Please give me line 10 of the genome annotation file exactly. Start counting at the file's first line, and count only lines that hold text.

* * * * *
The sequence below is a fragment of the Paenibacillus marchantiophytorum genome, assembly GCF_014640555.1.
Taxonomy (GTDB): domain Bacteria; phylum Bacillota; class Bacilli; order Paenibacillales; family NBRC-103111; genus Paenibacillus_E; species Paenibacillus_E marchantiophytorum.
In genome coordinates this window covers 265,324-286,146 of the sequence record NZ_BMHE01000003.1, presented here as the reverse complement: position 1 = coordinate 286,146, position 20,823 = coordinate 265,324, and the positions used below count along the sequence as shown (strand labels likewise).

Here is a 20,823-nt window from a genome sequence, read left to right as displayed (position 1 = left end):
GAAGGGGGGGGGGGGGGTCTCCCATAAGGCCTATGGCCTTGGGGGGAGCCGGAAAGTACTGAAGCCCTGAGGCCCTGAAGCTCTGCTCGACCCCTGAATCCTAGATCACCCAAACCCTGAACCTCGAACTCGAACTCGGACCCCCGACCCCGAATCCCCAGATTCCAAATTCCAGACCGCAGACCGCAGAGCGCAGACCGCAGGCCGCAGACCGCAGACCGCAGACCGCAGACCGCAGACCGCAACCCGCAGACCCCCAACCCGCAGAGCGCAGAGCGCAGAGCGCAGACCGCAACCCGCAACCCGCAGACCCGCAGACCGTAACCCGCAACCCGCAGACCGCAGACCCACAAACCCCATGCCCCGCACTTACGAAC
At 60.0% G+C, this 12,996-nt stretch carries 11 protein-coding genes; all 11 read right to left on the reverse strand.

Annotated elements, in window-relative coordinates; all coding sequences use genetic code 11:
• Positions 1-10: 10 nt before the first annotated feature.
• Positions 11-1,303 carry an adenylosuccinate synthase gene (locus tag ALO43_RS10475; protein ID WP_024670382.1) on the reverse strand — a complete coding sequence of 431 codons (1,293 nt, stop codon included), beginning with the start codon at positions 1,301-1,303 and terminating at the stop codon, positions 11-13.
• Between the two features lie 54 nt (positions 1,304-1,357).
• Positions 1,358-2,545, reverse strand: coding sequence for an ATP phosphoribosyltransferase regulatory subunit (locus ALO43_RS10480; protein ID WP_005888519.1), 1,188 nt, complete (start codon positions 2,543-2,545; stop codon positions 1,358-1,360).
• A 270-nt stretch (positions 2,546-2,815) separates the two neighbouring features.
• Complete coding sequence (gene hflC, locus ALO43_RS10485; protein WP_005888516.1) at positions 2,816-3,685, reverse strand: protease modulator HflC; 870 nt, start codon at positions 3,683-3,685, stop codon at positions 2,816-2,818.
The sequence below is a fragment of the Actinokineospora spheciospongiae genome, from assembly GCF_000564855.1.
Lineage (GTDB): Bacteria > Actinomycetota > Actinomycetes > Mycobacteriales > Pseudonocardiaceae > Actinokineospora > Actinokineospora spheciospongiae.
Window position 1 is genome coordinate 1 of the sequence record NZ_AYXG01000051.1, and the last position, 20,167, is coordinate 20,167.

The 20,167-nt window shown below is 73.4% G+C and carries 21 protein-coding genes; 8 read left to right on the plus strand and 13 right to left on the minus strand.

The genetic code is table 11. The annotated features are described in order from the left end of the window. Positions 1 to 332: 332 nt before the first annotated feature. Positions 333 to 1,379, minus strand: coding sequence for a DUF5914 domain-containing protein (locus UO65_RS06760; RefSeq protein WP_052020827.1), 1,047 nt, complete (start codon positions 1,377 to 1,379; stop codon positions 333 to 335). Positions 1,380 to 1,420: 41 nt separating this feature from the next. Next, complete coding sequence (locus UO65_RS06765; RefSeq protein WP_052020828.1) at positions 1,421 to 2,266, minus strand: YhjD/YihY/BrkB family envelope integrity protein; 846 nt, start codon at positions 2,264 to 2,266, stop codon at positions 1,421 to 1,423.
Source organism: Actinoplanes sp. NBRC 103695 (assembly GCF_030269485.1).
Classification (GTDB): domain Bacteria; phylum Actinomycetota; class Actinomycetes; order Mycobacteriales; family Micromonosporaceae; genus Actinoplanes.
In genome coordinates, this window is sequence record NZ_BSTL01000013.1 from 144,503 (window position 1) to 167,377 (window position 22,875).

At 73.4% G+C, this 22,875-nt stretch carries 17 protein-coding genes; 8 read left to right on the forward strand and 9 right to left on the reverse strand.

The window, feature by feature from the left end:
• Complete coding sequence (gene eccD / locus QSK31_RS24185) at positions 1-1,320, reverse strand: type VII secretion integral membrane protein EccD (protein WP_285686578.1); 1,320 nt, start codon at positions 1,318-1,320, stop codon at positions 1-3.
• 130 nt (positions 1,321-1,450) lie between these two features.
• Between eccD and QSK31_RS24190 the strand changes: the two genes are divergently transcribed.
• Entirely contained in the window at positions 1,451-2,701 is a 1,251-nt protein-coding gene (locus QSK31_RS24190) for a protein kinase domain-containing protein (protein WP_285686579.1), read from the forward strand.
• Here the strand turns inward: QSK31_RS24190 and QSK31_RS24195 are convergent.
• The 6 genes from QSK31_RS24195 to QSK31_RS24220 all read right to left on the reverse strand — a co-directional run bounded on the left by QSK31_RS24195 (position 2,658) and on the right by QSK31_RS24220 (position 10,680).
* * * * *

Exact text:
• Between the two features lie 54 nt (positions 1,304-1,357).